Side-scrolling shooters are perhaps the biggest casualties of games going mainstream. As the audience grows companies try less and less to find a unique niche to appeal to, and instead put their money behind a surefire hit. Combine this thinking with a total domination of 3D games and the quaint space shooter takes a backseat to budgets and franchises.
Not to say there aren’t some shooters still going strong, because the latest “Gradius” title has been unleashed and it will not disappoint those looking for a difficult, but still accessible game.
Today shooter means a “Halo,” first-person perspective, but in “Gradius V” and true shooters like it, the view is from the side as you blast through endless waves of enemy ships. It’s a genre that tests a player’s skill and reaction time like no other, forcing quick decisions that mean success or instant death. Yes, in “Gradius V” you still die in one hit.
The setup is, as always, your one ship (the Vic-Viper) against an entire fleet of alien invaders. Downed ships leave behind capsules you can use to power up your ship, which when fully charged, becomes a near unstoppable marvel of technology. But don’t think the evil armada is going to just sit back and let you tear through its plans, as there are oftentimes so many ships on the screen that you barely have room to maneuver.
At the end of each level is a boss. Blow it away and then proceed to the next level, then again and again until you finally see some credits. Easily said, rarely accomplished. The game is all about remembering enemy patterns and wisely choosing your weapons. There is a lot of trial and error, but once you figure out the sweet spots and the boss’s weak areas, the trip becomes much easier. It’s one of those games that people will watch you play and wonder how you’re able to get so far.
It also doesn’t hurt that the PS2 can easily handle the visuals, which allows for fluid game play and some truly awesome explosions. The Viper, enemies and backgrounds are crisp and full of graphic effects, keeping the genre’s tradition of impressive eye candy alive.
The audio is equally pleasing, another staple of both the series and its brethren. The sci-fi journey is bursting with the sounds of conquest, from crashing ships to the hum of the Viper’s cool blue lasers. Add some fast techno tunes and it’s a nearly irresistible sensory overload.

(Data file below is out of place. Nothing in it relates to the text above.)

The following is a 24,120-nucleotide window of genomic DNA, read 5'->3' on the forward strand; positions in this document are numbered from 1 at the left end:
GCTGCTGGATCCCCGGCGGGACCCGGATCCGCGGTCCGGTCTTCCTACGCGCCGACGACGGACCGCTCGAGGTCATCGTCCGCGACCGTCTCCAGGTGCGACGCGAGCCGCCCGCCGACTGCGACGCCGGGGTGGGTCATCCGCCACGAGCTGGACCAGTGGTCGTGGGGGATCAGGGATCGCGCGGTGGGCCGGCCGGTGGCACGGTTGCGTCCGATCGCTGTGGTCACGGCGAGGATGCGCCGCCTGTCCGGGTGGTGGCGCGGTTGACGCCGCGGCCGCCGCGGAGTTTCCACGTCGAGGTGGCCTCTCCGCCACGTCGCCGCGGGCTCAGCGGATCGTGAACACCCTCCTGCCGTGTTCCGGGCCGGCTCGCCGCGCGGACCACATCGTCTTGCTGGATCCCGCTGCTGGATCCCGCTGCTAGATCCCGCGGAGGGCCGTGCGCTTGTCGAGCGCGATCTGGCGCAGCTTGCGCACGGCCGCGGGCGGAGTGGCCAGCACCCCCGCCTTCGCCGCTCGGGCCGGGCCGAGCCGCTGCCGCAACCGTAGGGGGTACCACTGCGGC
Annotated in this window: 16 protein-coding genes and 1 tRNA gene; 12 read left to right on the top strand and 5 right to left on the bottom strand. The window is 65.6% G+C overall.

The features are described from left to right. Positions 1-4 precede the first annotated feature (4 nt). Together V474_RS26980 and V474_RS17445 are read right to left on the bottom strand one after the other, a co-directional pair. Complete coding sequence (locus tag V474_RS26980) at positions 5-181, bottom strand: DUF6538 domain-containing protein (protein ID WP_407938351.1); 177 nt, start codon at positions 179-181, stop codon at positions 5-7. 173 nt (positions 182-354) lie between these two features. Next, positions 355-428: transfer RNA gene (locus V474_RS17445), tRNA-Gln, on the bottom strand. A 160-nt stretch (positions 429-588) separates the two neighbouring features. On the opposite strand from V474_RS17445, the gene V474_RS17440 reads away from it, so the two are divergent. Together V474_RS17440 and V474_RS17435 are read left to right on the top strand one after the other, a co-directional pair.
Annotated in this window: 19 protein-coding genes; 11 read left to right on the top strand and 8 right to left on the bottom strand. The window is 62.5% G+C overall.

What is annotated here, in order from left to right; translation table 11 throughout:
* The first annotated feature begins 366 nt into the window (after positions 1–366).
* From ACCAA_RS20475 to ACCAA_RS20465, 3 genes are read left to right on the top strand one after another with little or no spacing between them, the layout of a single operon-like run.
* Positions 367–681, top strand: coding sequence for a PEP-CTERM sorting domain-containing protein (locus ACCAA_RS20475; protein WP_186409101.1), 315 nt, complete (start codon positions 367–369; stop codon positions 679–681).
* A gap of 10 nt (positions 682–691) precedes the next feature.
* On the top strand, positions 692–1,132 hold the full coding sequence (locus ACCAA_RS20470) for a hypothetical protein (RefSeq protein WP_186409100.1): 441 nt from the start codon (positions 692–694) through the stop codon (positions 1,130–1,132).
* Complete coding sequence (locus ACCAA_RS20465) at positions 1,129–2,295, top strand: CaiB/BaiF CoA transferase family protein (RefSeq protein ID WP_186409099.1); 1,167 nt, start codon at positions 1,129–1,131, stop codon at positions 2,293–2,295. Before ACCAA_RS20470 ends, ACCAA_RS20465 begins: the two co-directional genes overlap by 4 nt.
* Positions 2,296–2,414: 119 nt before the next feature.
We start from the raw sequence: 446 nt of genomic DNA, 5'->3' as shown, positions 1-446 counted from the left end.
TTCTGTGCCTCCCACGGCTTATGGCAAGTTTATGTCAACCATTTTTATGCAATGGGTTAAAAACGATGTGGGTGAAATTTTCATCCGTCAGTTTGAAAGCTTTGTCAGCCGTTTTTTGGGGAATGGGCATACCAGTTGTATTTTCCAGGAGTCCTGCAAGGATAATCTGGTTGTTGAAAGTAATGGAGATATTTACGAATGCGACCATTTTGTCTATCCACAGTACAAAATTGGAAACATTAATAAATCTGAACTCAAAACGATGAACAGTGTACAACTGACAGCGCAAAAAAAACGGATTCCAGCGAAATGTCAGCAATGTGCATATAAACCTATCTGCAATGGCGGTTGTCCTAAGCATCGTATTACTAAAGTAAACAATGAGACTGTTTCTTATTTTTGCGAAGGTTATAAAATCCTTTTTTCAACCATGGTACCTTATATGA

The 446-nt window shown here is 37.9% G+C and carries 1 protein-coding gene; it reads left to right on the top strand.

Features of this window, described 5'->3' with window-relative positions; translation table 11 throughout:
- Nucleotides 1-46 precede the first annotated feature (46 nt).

The only aspects of “Gradius V” that bring it down are of minor consequence to fans of the genre. The series hasn’t really changed that much from its original arcade roots, and this title merely tweaks a few thing here and there. You can slightly customize your payload and other straightforward game play mechanics, but in the end you’re still shooting from the time you start until the last continue is spent.
Two new features to the series are simultaneous play and more control over the options (the floating ball power ups, not literal options). For the first time two players can attack the horde of ships together, something that should have been implemented a long time ago. The action keeps its pace even with both Vipers going, however, and it’s nice to have the choice available for cooperative play.
As for Gradius’ signature power ups, the options, the player can now directly control them. Simply maneuver them into place and lock ?em down. This lets you make precision shots as well as keep your ship out of immediate danger. Sending the options in, then pulling back is a smart move for most of the screen-sized bosses.
One thing Treasure and Konami could have changed is the linearity of the levels. Perhaps some branching stages will sneak unto Gradius VI, should there ever be one. The levels are all well designed but they’re always going to be the same. The ability to alter your flight plan would have been pretty cool.
Eventually you can earn unlimited continues, so one way or another this game is going down. That may actually sound like a hindrance, but shooters are more about getting better than just winning. Newcomers shouldn’t have much trouble getting through the first stage, but after that some major practice will be required. If you’ve never piloted a loaded spaceship before, “Gradius V” is a good place to start, but an excellent place for vets to test their mettle.